'Preliminary' study of 65 mph limit finds initial accident rise More data needed, researchers caution

August 25, 1991|By Doug Birch

A study by two College Park researchers found a significant increase in fatal accidents after 1986 in small states that increased the speed limit to 65 mph on rural interstates. But the study also found that the number of those accidents began to fall back after about a year, perhaps as motorists became more adept at faster driving.

The study by professors Everett C. Carter and Gang-Len Chang, both of the University of Maryland's Transportation Studies Center, also found that larger states that have discarded the 55 mph limit -- such as California, Texas and Florida -- saw no significant long-term change in highway mishaps between 1987 and 1989.

And, they found, the accident rates in Maryland and New York, which kept the 55 mph limit, also remained "quite stable" over the same period.

But the study, underwritten by the American Automobile Association Foundation for Traffic Safety, isn't likely to end the debate over the wisdom of raising the 55 mph speed limit in about 10 states, including Maryland, that have not done so.

That's because the researchers warned that there is still not enough data "for a proper assessment of any safety policy impact."

Earlier this year, the Maryland General Assembly passed a bill that would have established a speed limit of 65 mph on about 120 miles of interstate highway in rural areas. But Gov. William Donald Schaefer vetoed the bill in May, saying it would lead to more traffic fatalities and serious injuries and would mean the use of more gasoline at a time when fuel should be conserved.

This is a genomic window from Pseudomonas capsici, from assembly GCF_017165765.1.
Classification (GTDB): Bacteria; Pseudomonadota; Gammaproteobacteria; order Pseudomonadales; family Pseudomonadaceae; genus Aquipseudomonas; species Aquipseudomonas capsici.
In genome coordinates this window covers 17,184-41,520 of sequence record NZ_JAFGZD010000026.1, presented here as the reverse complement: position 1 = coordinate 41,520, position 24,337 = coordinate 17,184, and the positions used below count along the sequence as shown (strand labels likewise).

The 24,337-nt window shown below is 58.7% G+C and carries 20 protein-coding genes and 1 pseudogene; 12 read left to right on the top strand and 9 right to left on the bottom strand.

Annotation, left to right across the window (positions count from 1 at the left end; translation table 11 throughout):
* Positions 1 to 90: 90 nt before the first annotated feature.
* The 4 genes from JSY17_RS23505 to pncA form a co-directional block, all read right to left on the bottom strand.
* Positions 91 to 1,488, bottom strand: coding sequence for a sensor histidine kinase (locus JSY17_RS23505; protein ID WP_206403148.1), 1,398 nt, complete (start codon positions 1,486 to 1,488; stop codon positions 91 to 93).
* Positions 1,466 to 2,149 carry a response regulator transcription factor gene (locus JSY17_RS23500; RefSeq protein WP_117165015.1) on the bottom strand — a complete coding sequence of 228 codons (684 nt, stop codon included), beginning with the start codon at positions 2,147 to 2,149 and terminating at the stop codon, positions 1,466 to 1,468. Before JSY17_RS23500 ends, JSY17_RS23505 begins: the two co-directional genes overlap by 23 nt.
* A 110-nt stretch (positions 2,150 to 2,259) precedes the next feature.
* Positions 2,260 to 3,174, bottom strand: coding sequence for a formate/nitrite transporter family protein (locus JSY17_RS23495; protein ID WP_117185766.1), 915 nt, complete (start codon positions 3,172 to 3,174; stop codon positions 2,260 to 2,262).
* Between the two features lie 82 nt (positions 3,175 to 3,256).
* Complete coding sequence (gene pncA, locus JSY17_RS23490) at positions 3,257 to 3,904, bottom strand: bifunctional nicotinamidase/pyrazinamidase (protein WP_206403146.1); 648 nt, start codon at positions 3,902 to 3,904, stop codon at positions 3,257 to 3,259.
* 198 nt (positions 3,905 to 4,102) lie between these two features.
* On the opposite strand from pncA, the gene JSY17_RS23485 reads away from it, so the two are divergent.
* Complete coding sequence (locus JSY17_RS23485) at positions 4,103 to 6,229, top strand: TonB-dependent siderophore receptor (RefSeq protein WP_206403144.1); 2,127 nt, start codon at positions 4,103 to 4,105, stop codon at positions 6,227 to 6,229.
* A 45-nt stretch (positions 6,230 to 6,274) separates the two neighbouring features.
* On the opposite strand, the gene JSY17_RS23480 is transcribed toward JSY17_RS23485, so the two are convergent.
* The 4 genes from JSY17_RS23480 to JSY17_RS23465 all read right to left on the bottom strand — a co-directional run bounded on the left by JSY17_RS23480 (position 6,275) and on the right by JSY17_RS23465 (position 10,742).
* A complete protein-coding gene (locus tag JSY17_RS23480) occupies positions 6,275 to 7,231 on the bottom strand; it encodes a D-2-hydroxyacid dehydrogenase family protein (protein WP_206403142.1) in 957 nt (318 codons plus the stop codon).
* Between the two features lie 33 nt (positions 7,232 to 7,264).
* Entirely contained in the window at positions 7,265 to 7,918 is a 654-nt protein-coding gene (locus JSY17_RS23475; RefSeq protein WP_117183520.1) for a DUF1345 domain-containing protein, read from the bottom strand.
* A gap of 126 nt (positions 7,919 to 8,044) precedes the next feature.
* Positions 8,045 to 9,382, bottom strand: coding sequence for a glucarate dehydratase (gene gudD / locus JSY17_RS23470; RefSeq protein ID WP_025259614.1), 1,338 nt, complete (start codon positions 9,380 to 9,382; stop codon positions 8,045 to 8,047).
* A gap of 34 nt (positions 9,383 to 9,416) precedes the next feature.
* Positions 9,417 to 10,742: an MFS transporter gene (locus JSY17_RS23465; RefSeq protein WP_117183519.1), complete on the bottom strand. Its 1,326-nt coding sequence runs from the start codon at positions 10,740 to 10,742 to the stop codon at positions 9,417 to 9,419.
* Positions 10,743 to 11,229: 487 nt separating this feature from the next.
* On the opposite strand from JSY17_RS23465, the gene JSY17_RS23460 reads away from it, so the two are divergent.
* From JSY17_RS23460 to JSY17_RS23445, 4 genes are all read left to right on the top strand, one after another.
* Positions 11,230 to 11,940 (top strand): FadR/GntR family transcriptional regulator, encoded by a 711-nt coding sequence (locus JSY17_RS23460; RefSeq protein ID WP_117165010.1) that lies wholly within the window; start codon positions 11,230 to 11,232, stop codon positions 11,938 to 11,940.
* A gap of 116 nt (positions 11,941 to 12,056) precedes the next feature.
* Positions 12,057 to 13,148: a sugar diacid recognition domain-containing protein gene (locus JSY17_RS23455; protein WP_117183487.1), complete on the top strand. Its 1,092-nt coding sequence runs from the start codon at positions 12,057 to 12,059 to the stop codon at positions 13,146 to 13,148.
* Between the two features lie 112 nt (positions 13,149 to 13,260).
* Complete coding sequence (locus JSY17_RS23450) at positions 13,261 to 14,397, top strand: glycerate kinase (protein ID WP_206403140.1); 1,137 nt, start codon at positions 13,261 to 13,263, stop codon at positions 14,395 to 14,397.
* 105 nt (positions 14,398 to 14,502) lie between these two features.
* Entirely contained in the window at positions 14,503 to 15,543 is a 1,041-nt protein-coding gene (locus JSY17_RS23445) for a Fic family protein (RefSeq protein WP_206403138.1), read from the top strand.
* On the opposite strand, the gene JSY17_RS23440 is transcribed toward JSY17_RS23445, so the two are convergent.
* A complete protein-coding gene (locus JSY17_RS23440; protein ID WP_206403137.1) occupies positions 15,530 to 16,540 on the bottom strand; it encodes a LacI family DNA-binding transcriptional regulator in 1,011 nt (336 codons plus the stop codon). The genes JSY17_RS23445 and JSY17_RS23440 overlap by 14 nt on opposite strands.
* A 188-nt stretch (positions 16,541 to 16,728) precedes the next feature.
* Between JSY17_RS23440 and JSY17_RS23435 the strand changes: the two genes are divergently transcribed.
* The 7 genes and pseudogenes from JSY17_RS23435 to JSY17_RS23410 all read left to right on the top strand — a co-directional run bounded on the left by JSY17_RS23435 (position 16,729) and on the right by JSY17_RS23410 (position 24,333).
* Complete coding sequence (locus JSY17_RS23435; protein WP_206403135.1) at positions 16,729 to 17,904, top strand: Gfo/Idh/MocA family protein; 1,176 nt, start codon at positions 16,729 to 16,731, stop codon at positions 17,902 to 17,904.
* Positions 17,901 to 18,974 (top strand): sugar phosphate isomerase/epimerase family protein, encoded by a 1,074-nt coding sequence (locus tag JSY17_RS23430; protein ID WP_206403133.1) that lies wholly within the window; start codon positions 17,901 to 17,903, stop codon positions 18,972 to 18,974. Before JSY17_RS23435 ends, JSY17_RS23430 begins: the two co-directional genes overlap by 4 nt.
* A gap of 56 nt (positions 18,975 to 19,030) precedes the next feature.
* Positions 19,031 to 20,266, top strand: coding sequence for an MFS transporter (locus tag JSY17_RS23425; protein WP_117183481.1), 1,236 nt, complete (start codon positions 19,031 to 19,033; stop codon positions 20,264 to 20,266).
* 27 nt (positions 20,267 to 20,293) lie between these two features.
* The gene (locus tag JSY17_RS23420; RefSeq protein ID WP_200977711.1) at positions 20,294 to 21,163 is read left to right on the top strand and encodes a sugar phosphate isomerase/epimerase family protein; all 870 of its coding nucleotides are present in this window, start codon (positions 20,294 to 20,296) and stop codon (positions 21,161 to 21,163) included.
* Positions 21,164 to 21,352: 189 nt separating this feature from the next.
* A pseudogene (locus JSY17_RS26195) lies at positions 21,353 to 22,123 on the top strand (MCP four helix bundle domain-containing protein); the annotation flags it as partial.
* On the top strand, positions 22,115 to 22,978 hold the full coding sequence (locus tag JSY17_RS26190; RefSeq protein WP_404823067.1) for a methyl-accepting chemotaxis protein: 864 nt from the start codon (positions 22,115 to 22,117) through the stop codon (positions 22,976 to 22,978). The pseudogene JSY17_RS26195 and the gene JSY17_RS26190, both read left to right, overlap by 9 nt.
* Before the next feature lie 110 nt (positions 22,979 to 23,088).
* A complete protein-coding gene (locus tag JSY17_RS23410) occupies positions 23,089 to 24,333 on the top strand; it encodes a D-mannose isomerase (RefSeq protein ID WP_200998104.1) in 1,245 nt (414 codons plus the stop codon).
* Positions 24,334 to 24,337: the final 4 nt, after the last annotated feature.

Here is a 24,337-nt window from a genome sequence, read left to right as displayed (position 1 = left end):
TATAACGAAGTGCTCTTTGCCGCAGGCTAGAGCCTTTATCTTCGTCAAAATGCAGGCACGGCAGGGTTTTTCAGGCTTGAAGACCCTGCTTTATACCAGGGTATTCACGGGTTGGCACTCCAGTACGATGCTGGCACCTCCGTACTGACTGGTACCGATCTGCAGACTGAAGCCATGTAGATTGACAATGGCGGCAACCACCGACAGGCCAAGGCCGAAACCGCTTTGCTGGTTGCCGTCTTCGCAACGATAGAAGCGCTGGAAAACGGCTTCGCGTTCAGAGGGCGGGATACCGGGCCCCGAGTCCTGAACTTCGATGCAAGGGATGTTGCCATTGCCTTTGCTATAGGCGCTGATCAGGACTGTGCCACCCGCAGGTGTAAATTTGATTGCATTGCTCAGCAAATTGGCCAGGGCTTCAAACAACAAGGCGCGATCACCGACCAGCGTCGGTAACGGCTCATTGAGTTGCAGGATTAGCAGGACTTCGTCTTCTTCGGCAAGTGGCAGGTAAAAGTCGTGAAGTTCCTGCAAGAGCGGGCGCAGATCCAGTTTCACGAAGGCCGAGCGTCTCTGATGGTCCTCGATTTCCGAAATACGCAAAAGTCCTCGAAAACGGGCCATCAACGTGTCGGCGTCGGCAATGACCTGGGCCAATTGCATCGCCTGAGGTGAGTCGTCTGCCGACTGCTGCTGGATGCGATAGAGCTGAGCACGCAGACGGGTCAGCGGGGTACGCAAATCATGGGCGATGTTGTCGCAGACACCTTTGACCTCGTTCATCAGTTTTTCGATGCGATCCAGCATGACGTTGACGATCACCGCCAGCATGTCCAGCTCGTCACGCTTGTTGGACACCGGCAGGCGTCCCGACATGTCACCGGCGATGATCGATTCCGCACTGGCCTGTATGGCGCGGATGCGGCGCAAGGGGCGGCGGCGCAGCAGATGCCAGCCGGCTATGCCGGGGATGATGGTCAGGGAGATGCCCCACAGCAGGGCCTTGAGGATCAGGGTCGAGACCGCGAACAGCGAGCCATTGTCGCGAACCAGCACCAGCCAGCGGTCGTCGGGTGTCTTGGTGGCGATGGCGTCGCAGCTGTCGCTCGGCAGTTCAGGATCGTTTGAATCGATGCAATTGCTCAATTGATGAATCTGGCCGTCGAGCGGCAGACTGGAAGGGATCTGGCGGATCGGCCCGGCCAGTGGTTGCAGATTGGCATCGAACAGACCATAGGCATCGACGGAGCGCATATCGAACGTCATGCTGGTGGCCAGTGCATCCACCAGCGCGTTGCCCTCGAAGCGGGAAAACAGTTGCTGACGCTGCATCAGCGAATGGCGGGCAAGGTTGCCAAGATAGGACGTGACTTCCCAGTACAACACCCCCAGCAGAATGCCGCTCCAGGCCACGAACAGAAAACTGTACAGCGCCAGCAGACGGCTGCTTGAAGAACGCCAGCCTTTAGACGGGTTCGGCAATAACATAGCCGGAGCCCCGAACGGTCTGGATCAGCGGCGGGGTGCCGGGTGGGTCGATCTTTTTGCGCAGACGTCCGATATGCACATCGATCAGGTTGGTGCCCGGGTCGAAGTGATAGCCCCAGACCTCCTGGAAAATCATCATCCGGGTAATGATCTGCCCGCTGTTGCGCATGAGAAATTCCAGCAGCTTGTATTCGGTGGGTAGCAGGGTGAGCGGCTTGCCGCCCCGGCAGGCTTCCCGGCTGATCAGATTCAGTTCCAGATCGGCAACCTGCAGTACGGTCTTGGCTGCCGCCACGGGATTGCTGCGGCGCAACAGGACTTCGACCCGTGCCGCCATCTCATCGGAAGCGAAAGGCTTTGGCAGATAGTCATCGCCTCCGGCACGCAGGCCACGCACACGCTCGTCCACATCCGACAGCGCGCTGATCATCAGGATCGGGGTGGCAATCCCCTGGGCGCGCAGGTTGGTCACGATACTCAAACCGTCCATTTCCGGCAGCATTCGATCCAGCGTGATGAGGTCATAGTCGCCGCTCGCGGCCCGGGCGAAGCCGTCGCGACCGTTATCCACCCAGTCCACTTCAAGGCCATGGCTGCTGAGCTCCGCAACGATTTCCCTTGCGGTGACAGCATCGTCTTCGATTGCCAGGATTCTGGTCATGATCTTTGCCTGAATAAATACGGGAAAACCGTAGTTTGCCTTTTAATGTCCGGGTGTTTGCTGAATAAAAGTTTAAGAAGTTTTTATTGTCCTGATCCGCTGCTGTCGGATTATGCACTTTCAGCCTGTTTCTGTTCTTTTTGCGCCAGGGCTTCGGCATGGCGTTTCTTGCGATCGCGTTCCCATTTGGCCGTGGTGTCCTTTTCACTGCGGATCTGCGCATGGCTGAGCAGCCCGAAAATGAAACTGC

A number of conflicting traffic safety studies have been published on the 65 mph limit since 1987, when Congress permitted states to adopt it.

The authors of the University of Maryland study wrote that their findings should "be regarded as preliminary" because they were not able to screen out the effects of the "random fluctuation" in the number and type of accidents, which depend on such unpredictable factors such as driving behavior and weather.

And, they added, two years was not long enough to yield "definitive" data on accident rates.

Congress imposed the national 55 mph speed limit in 1974 as a gasoline conservation measure. In 1987, lawmakers backtracked and permitted states to return to the 65 mph limit on rural stretches of interstates.

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